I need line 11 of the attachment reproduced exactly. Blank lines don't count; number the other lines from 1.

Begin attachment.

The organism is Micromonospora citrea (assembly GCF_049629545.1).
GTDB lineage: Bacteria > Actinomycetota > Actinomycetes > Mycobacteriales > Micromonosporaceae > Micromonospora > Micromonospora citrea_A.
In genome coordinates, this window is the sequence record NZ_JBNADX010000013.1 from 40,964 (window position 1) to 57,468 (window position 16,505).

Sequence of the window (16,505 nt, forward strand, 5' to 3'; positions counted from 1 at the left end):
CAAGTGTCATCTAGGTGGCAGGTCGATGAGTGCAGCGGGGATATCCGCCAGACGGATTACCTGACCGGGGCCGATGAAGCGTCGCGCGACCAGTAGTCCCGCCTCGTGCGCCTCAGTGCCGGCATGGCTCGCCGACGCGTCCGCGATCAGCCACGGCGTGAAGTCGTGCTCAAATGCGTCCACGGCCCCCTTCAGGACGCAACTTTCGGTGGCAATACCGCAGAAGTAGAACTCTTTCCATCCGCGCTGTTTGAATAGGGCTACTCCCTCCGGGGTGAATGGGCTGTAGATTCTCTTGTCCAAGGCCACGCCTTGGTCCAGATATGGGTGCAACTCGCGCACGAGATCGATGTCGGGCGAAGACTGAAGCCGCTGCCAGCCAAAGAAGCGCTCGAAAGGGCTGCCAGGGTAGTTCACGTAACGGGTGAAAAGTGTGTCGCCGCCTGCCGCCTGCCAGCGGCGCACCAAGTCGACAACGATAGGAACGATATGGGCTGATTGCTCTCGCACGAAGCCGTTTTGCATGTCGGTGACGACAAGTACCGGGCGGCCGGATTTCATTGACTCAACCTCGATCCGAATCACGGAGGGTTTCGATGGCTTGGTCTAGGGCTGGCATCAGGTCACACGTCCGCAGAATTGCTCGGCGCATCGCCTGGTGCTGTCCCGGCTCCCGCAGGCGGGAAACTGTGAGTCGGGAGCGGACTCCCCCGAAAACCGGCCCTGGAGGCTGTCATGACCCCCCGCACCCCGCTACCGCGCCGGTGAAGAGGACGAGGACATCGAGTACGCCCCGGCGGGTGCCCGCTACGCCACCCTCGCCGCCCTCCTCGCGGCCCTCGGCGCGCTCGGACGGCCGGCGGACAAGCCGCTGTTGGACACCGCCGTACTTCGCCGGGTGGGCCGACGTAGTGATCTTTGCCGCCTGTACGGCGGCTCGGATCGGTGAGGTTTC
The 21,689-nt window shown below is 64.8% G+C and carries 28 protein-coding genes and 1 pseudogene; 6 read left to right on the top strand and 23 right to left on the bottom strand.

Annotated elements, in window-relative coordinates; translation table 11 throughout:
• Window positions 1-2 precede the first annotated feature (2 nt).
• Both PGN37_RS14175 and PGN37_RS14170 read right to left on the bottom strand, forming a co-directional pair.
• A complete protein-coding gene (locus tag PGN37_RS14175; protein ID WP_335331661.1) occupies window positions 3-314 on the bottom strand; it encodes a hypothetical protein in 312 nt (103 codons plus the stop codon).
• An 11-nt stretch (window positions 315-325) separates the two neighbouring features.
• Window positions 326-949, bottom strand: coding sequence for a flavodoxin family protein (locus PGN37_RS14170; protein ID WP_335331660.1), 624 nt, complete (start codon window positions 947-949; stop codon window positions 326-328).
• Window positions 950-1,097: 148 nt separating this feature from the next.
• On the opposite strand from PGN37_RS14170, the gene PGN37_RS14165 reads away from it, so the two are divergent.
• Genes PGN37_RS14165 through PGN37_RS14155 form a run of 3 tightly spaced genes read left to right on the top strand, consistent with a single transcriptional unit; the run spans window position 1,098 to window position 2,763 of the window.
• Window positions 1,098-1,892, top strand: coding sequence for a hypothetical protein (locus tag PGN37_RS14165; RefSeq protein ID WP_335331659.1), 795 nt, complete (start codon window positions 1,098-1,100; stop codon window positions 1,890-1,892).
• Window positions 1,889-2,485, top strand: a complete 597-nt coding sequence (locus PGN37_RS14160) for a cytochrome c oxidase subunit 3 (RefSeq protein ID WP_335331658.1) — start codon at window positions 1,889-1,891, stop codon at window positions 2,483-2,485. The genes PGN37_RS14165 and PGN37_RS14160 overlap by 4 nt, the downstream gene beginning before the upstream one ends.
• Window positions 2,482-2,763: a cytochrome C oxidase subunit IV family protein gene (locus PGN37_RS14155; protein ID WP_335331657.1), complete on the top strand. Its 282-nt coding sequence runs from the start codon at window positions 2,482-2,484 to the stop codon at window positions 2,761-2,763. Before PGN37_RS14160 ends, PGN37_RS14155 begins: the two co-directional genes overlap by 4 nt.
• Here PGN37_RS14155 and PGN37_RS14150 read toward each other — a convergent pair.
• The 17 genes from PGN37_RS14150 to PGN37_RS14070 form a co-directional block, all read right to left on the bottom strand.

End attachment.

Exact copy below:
• An 11-nt stretch (window positions 315-325) separates the two neighbouring features.